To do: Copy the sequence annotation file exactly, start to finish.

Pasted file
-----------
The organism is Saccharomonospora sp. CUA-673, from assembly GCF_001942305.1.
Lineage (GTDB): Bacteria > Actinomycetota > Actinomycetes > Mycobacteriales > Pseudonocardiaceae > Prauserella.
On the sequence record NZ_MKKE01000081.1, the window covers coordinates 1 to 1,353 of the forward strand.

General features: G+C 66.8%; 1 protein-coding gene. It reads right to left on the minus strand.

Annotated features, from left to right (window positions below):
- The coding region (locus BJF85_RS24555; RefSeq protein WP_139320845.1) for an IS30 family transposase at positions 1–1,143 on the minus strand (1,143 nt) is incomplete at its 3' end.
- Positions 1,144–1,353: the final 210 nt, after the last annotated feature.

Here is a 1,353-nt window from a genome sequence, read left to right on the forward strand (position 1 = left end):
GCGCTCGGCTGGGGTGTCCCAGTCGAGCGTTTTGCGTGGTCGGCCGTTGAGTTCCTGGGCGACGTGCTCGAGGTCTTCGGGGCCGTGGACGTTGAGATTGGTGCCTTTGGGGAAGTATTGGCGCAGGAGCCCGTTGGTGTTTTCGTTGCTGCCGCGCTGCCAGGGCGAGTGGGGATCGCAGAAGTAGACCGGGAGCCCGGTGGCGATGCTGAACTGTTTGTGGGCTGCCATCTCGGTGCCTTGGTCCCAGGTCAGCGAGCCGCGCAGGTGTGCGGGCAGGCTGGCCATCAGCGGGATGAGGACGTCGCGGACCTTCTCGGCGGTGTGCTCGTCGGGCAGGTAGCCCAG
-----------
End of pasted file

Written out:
The organism is Saccharomonospora sp. CUA-673, from assembly GCF_001942305.1.
Lineage (GTDB): Bacteria > Actinomycetota > Actinomycetes > Mycobacteriales > Pseudonocardiaceae > Prauserella.
On the sequence record NZ_MKKE01000081.1, the window covers coordinates 1 to 1,353 of the forward strand.

General features: G+C 66.8%; 1 protein-coding gene. It reads right to left on the minus strand.

Annotated features, from left to right (window positions below):
- The coding region (locus BJF85_RS24555; RefSeq protein WP_139320845.1) for an IS30 family transposase at positions 1–1,143 on the minus strand (1,143 nt) is incomplete at its 3' end.
- Positions 1,144–1,353: the final 210 nt, after the last annotated feature.

Here is a 1,353-nt window from a genome sequence, read left to right on the forward strand (position 1 = left end):
GCGCTCGGCTGGGGTGTCCCAGTCGAGCGTTTTGCGTGGTCGGCCGTTGAGTTCCTGGGCGACGTGCTCGAGGTCTTCGGGGCCGTGGACGTTGAGATTGGTGCCTTTGGGGAAGTATTGGCGCAGGAGCCCGTTGGTGTTTTCGTTGCTGCCGCGCTGCCAGGGCGAGTGGGGATCGCAGAAGTAGACCGGGAGCCCGGTGGCGATGCTGAACTGTTTGTGGGCTGCCATCTCGGTGCCTTGGTCCCAGGTCAGCGAGCCGCGCAGGTGTGCGGGCAGGCTGGCCATCAGCGGGATGAGGACGTCGCGGACCTTCTCGGCGGTGTGCTCGTCGGGCAGGTAGCCCAG